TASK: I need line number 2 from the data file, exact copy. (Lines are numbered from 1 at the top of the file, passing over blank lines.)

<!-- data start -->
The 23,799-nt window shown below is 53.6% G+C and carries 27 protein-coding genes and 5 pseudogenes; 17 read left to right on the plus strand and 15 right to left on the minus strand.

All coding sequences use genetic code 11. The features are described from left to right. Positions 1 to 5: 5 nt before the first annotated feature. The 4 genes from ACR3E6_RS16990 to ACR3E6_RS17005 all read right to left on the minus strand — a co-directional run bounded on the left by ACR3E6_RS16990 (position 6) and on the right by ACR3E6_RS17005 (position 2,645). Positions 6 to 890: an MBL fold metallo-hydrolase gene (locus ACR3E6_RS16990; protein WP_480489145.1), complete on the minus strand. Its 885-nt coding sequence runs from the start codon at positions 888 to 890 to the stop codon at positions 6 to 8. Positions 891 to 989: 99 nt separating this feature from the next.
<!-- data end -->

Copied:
All coding sequences use genetic code 11. The features are described from left to right. Positions 1 to 5: 5 nt before the first annotated feature. The 4 genes from ACR3E6_RS16990 to ACR3E6_RS17005 all read right to left on the minus strand — a co-directional run bounded on the left by ACR3E6_RS16990 (position 6) and on the right by ACR3E6_RS17005 (position 2,645). Positions 6 to 890: an MBL fold metallo-hydrolase gene (locus ACR3E6_RS16990; protein WP_480489145.1), complete on the minus strand. Its 885-nt coding sequence runs from the start codon at positions 888 to 890 to the stop codon at positions 6 to 8. Positions 891 to 989: 99 nt separating this feature from the next.